It’s true to say my rate of posting to my blog has diminished of late, but that’s simply due to being so busy with other things. While it’s fresh in my mind I must just post about this mornings visit to the Rotary Club of Chestfield.. The last time I visited was a special evening meal and presentation though I’d decided to go during that same day. This time, I decided to go less that 24 hours before hand too, partly to spread the word about our club ‘Outdoor Skills Day’ (more another time on that).
Although it’s been a while since I’ve visited another club (having been so busy), once again it was time well spent. They had an excellent speaker talking about how to implement successful, sustainable water projects in the developing world. The speaker (who spends 3 months in America and 3 months in the UK for her work in this field.. or perhaps lake seeing as we’re talking about water) clearly understood the issues involved in not only delivering an aid project, but making it sustainable. She’s also worked with Rotary in the past, including at the Rotary International level and explained some of the RI logic in allocating the international charitable funds. For example, RI wont support a project to put a well into a village unless there is a justification this is the best of all systems for that village. She had a photo of an RI person at a well in a village that was very overgrown. The well worked fine but the locals didn’t use it, they were happy to drink the water from the river not aware that it caused disease. For that particular village, a different solution would have been a more effective investment of resources.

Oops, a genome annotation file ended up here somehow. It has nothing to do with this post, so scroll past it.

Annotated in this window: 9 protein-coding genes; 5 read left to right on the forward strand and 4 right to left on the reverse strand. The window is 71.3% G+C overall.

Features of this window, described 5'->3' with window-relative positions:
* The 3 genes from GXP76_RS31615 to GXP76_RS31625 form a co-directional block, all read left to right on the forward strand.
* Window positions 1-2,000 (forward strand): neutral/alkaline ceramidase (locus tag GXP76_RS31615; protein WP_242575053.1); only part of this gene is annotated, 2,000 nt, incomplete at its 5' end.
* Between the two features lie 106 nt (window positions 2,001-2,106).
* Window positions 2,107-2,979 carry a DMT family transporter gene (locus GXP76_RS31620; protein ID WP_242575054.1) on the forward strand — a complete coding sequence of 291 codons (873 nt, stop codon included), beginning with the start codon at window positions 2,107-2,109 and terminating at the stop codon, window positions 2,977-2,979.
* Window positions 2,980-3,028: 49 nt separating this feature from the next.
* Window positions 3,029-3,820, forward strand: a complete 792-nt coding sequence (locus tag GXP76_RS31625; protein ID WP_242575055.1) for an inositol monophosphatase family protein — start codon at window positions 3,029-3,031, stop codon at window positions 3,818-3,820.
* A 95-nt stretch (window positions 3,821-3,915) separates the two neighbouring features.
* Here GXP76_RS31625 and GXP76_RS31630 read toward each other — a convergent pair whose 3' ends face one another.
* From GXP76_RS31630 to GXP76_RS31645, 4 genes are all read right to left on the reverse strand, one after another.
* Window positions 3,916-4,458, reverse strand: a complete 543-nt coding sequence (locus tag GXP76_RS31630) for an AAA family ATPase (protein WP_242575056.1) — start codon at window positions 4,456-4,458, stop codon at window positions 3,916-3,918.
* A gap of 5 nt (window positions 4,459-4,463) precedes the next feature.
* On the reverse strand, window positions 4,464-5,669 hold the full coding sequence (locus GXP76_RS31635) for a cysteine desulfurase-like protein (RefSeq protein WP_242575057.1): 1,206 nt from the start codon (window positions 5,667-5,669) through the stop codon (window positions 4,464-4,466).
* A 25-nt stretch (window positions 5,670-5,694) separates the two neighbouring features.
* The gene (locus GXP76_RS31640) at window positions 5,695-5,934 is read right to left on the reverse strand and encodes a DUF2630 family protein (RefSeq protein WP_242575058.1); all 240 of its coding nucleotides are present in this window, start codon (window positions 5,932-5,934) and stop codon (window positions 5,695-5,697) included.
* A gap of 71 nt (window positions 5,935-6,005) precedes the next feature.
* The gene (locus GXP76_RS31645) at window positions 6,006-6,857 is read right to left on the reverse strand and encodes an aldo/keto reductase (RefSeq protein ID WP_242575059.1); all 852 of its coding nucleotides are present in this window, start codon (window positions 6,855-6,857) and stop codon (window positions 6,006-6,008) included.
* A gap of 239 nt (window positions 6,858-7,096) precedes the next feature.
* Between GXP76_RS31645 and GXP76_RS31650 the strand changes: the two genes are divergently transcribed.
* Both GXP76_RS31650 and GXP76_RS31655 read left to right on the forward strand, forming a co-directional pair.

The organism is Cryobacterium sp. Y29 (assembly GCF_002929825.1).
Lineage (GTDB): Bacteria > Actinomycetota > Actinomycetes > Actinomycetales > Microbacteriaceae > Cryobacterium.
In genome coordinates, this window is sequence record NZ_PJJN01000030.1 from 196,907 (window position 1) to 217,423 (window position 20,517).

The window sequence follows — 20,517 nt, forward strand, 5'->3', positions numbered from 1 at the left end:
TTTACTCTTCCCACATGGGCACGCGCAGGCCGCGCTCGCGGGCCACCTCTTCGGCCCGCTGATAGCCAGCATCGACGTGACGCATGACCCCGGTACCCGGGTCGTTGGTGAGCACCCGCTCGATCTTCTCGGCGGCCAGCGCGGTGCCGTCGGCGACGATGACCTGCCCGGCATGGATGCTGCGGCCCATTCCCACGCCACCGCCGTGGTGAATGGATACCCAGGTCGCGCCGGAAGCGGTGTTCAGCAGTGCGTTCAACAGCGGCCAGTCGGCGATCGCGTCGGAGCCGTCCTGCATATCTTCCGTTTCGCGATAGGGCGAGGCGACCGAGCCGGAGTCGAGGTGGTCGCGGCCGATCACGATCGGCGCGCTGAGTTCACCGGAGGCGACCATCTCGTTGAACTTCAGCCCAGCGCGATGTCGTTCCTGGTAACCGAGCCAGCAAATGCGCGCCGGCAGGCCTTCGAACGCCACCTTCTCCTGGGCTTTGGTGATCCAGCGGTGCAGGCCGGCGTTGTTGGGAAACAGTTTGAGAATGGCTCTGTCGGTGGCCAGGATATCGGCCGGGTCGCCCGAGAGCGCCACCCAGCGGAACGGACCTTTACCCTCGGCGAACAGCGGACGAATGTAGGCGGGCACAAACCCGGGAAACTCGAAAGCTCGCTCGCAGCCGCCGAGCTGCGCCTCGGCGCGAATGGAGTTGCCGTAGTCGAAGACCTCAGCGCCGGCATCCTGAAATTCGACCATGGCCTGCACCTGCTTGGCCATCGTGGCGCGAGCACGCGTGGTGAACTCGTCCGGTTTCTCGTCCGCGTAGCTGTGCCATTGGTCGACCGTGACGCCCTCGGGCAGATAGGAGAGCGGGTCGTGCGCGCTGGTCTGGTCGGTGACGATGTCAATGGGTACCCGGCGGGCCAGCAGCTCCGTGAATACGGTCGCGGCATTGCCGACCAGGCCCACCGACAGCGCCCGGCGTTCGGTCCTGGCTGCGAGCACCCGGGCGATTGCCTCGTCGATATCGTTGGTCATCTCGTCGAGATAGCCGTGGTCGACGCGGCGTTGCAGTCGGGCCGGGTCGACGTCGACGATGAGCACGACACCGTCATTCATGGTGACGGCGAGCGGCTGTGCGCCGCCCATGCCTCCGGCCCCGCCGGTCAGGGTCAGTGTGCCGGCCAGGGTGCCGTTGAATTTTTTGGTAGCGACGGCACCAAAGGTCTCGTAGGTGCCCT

Summary of things learnt at this meeting:
- Rotary International is careful about how it spends funds collected for the international projects
- Even a single Rotary Club can call upon the skills of experts working internationally
- All daffodils are Narcissus*
*Thanks go to President Andrew for that fact, they were selling flowers, I think to raise club funds.